Which other men calle bondage and dotage.

Take good leyser or thou have mariage.
Be avised on Justynes counsail,
The long cart offte hath hevy cariage.
War Placebo, leave hym for thine avail.
After the knot it helpeth nat to bewail,
Thanne is to late to sey, "If I had wiste";
Thynk on the end thouh never so much thee liste.

Remembre wele on olde January,
Which mayster Chauuceres ful seriously descryveth,
And on fressh May, and how Justyne did vary
Fro Placebo, but yet the olde man wyveth:
Thus sone he wexeth blynde, and than outhryveth
Fro wordly joye, for he sued bad doctryne;
Thenk on Damyan, Pluto, and Proserpyne.

Thenk wisely thus, "I have but yeres fewe,
And feble I am, and febler shal bee.
If it me happe be coupled to a shrewe,
My dayes are done; I may not flyt ne flee.
To shorte my lif and make bonde that was free,
Become prentise and newe to go to scole,
Why shulde I so than were I but a fole?"

Thou seist to me that she is ful demure,
And for thi luf dothe moorne, weep, and sihe;
I say an hauke cometh oftyn unto lure,
Whan that a kyte at al wol not come nyghe;
A curre berketh and fleeth for he is slighe,
The tauht grehound may sone be ledde away,
Weping is wayt vengeable, this no nay.3

Thou answerist me, thou maist none other do;
I sey to thee, thou myhtest if thou wolde;
Thou seist ageyn, constreyned I am therto;
And I sey efte, that many a coke is colde
Which is aged; and many a cok is olde
On the dungehil, and maynteneth al his flokke,
But alle oure eyren comen of the yong cokke.

Thou seist me thus, "Now in my tyme of age,
I am feble, and need good help to have,
To keep my good." I sey, "Thou seist dotage."
Seest thou not ofte a wedowe wed a knave;
And that the good man hadde, that shal he have
At least, the yong that can hym well bestere;4
Thus may thi man at thi pelouh appere.

Is ther no man that thou may on truste
To keep thi good? Is no man trewe at al?
Ful ofte a wif is a broken poste,
And he that leneth may lihtly cache a fal:
One prively she loveth in especial;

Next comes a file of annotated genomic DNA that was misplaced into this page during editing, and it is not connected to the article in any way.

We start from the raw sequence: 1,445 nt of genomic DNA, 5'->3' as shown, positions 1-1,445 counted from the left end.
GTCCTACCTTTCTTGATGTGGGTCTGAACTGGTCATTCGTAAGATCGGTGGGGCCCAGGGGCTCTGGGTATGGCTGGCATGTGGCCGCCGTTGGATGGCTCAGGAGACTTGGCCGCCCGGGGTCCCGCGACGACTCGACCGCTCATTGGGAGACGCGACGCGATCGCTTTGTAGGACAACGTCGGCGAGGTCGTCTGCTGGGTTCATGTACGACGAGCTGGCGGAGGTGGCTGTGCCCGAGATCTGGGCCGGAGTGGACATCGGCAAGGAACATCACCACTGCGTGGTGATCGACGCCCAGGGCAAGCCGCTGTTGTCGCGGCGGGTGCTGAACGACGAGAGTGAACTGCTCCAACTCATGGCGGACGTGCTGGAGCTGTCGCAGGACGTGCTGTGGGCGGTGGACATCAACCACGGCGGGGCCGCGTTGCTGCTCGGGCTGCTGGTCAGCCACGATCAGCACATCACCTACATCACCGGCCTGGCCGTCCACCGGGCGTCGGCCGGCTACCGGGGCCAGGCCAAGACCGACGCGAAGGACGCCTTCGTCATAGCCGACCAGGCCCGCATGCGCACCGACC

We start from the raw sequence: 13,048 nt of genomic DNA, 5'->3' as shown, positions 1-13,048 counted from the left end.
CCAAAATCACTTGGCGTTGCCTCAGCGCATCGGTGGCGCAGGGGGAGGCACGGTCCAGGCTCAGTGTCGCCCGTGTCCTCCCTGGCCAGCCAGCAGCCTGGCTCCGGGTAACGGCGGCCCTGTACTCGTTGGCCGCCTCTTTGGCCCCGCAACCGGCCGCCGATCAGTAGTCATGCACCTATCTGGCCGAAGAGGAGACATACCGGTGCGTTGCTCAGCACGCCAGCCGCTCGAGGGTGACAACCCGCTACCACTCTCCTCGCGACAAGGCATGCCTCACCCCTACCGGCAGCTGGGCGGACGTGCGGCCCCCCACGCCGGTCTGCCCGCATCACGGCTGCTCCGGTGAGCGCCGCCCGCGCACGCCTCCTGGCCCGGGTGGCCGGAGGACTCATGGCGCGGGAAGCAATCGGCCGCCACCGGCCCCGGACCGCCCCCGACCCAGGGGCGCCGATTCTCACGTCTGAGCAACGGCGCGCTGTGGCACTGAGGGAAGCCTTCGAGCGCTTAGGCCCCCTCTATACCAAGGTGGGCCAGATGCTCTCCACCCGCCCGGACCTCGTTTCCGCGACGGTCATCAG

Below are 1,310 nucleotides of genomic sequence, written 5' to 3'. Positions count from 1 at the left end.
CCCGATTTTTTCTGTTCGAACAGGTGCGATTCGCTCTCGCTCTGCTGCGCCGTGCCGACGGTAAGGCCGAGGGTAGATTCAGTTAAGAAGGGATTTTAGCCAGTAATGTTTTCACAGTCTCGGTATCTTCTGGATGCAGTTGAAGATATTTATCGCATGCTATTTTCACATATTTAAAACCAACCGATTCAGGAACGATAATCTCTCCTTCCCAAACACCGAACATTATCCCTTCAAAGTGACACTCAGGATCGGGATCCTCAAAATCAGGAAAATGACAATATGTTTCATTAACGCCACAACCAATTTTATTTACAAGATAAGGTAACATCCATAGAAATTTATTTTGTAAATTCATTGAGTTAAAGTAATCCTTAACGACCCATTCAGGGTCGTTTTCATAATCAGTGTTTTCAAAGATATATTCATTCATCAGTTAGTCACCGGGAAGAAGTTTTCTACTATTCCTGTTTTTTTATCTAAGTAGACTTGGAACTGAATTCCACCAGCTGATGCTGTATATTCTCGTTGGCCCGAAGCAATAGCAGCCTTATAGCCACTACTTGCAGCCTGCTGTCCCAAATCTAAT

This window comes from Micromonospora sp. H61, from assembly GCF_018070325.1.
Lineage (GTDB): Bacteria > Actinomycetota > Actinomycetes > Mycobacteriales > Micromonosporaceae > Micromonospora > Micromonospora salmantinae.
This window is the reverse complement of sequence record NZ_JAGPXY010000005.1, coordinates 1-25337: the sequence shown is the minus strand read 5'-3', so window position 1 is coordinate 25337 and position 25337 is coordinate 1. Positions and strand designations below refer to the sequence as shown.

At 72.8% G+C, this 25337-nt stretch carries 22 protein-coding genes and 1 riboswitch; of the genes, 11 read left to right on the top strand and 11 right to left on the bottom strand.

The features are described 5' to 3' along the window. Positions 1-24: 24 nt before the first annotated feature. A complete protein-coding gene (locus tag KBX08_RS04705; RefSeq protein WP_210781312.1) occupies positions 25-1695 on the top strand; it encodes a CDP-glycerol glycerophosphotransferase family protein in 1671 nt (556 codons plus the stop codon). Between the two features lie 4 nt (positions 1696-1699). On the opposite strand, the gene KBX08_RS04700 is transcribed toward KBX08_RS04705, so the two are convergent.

Whan the man deieth, ful often tyme is seen,
Riht sone aftyr, ho before loved hath been.

Bethenk on this, the fal of thi colour;
Thy skyn sumtyme was ful, now is it slakke;
For eyen and nose thee nedeth a mokadour
Or sudary; now coorbed is thi bakke,
Or sone shal bene, as pedeler to his pakke;
Thi chekes hangen, thyn eyen wax read as wyne,
And wel belyned with good read tartaryne.5

Thy mone-pynnes bene lyche old yvory:
Here are stumpes feble and her are none,
Holes and gappes ther are inowe; for why
The harpe discordeth, for the pynnes are gone;
Two and thretty made of ful myhti bone,
Which thou had erst, telle weel and see what faileth,
And loke aboute to wive if it availleth.

Loke sone after a potent and spectacle;
Be not ashamed to take hem to thyn ease,
And than to wyving be thou nat racle.
Bewar of hast thouh she behest to please,
For whil she leveth thou lyvest but in disease,
And casteth one to chese to hir delite,
That may better astaunche hir appetite.

And where thou seist thou hast a stomak colde,
Therfore thou must have one to lig thertoo,
For to be sekyr, not to be cokolde,
Hete thi pelow, this counsel I thee to doo,
And no juvencle; for if thou say thus, "Loo,
Yong womman may do more than fyere heet,"
She thynketh thi colde for hir is nothing meet.

Thou tellest me ofte that thouh thou aged be,
Thou hast gret lust and that thou felest wele.
Abated sone may it be, telle I thee,
Sone hast thou done, it is not worth a dele:
Ful esily thou may thi corage kele.
Be nat to hasty to venge thee on thi foo,
Rise up, go walk, and than is al agoo.

Thou seist thou haddyst in yong age wantounesse,
Therfore in olde age thee nedith have trewe spousaill.
Canst thou no better come to holynesse,
Than lese thiself al for a tikeltayll?
Ful wery wil she be for hir avayll,
For lust and good, if summe better can pay,
Whereby she bideth thi passage every day.

War the siknesse that called is the pank,
A terme of court for the tide bitte no man,6
A maladie called "male de flank,"
A bocche that nedeth a good cirurgian;
And but he be, she wol have men that can,7
That hath the crafte and the kunnyng pure,
To make a parfytt and a redy cure.

Thou tolde me, frende, I herd it of thiself,
That thou kneuhest one, nameles of me as nowh,
Unsatisfied a day in tymes twelf,
Whan twelve plowmen ered at the plowh.
She had sikenesse, I wot not where nen houh,
But thou calledest it the fevere of the crevil,
Nyne tyme a nyhte she had the wicked evyl.

Put nat the wyte of this tale upon me,
That I forged it upon my hed,
For I herd it first of al of thee,
And than of othere ful ofte in many a steed.
Many an Ave, and many an hooly beed,
Myht thou say, and praye for them may,
If thou myht wynne so fair a weddyng day.

Thi lusty leapes of thi coragious age,
Thei are agoo, thi rennyng and thi trippes,
In thi forehed fele Fridayes, this no fage,8
Farwele the rudde that was upon thi lippes;
Unweldy wol thei be, both knees and hippes,
Fele wel thyself, and parceyve every dele,
For wommans eye al this parceyveth well.

Thei can ful wele aspye in every syde,
He bereth a name of godes and richesse;